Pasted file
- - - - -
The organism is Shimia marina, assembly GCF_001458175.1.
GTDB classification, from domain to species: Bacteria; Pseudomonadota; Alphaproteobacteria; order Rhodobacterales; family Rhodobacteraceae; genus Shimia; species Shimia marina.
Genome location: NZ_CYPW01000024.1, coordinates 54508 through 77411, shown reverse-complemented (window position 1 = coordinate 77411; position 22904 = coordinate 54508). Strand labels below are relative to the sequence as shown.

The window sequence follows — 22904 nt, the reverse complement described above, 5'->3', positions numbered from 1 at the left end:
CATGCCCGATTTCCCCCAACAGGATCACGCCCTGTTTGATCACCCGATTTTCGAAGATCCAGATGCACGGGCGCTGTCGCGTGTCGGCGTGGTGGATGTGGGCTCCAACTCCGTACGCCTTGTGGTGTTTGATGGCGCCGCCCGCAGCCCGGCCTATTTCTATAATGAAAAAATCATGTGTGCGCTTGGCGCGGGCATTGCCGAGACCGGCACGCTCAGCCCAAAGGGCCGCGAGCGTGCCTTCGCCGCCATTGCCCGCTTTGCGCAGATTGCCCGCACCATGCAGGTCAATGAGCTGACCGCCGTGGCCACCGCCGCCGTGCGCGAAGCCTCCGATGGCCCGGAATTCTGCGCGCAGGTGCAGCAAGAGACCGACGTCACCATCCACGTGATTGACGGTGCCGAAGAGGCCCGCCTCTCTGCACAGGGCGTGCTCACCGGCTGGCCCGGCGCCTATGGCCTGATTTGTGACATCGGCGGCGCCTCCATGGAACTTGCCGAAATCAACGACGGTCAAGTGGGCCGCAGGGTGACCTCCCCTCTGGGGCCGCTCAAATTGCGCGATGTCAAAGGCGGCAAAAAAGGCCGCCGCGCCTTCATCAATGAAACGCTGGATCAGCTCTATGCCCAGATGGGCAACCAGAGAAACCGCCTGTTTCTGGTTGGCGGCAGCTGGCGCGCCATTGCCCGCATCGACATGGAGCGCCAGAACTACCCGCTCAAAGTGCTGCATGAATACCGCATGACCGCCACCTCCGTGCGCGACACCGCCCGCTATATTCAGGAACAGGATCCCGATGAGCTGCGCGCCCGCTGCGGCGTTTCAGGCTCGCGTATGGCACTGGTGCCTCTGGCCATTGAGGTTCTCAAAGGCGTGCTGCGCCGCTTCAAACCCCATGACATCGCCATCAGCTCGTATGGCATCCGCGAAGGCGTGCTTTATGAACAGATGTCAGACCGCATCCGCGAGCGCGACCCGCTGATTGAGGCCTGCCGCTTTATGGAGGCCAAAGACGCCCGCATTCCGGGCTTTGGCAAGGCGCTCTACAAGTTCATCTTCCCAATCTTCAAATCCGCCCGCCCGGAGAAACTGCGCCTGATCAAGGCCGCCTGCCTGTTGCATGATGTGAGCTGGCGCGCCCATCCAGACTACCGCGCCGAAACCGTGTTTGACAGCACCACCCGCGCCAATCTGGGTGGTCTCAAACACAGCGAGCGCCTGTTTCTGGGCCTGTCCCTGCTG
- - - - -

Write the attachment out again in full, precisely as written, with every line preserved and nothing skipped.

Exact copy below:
The organism is Shimia marina, assembly GCF_001458175.1.
GTDB classification, from domain to species: Bacteria; Pseudomonadota; Alphaproteobacteria; order Rhodobacterales; family Rhodobacteraceae; genus Shimia; species Shimia marina.
Genome location: NZ_CYPW01000024.1, coordinates 54508 through 77411, shown reverse-complemented (window position 1 = coordinate 77411; position 22904 = coordinate 54508). Strand labels below are relative to the sequence as shown.

The window sequence follows — 22904 nt, the reverse complement described above, 5'->3', positions numbered from 1 at the left end:
CATGCCCGATTTCCCCCAACAGGATCACGCCCTGTTTGATCACCCGATTTTCGAAGATCCAGATGCACGGGCGCTGTCGCGTGTCGGCGTGGTGGATGTGGGCTCCAACTCCGTACGCCTTGTGGTGTTTGATGGCGCCGCCCGCAGCCCGGCCTATTTCTATAATGAAAAAATCATGTGTGCGCTTGGCGCGGGCATTGCCGAGACCGGCACGCTCAGCCCAAAGGGCCGCGAGCGTGCCTTCGCCGCCATTGCCCGCTTTGCGCAGATTGCCCGCACCATGCAGGTCAATGAGCTGACCGCCGTGGCCACCGCCGCCGTGCGCGAAGCCTCCGATGGCCCGGAATTCTGCGCGCAGGTGCAGCAAGAGACCGACGTCACCATCCACGTGATTGACGGTGCCGAAGAGGCCCGCCTCTCTGCACAGGGCGTGCTCACCGGCTGGCCCGGCGCCTATGGCCTGATTTGTGACATCGGCGGCGCCTCCATGGAACTTGCCGAAATCAACGACGGTCAAGTGGGCCGCAGGGTGACCTCCCCTCTGGGGCCGCTCAAATTGCGCGATGTCAAAGGCGGCAAAAAAGGCCGCCGCGCCTTCATCAATGAAACGCTGGATCAGCTCTATGCCCAGATGGGCAACCAGAGAAACCGCCTGTTTCTGGTTGGCGGCAGCTGGCGCGCCATTGCCCGCATCGACATGGAGCGCCAGAACTACCCGCTCAAAGTGCTGCATGAATACCGCATGACCGCCACCTCCGTGCGCGACACCGCCCGCTATATTCAGGAACAGGATCCCGATGAGCTGCGCGCCCGCTGCGGCGTTTCAGGCTCGCGTATGGCACTGGTGCCTCTGGCCATTGAGGTTCTCAAAGGCGTGCTGCGCCGCTTCAAACCCCATGACATCGCCATCAGCTCGTATGGCATCCGCGAAGGCGTGCTTTATGAACAGATGTCAGACCGCATCCGCGAGCGCGACCCGCTGATTGAGGCCTGCCGCTTTATGGAGGCCAAAGACGCCCGCATTCCGGGCTTTGGCAAGGCGCTCTACAAGTTCATCTTCCCAATCTTCAAATCCGCCCGCCCGGAGAAACTGCGCCTGATCAAGGCCGCCTGCCTGTTGCATGATGTGAGCTGGCGCGCCCATCCAGACTACCGCGCCGAAACCGTGTTTGACAGCACCACCCGCGCCAATCTGGGTGGTCTCAAACACAGCGAGCGCCTGTTTCTGGGCCTGTCCCTGCTG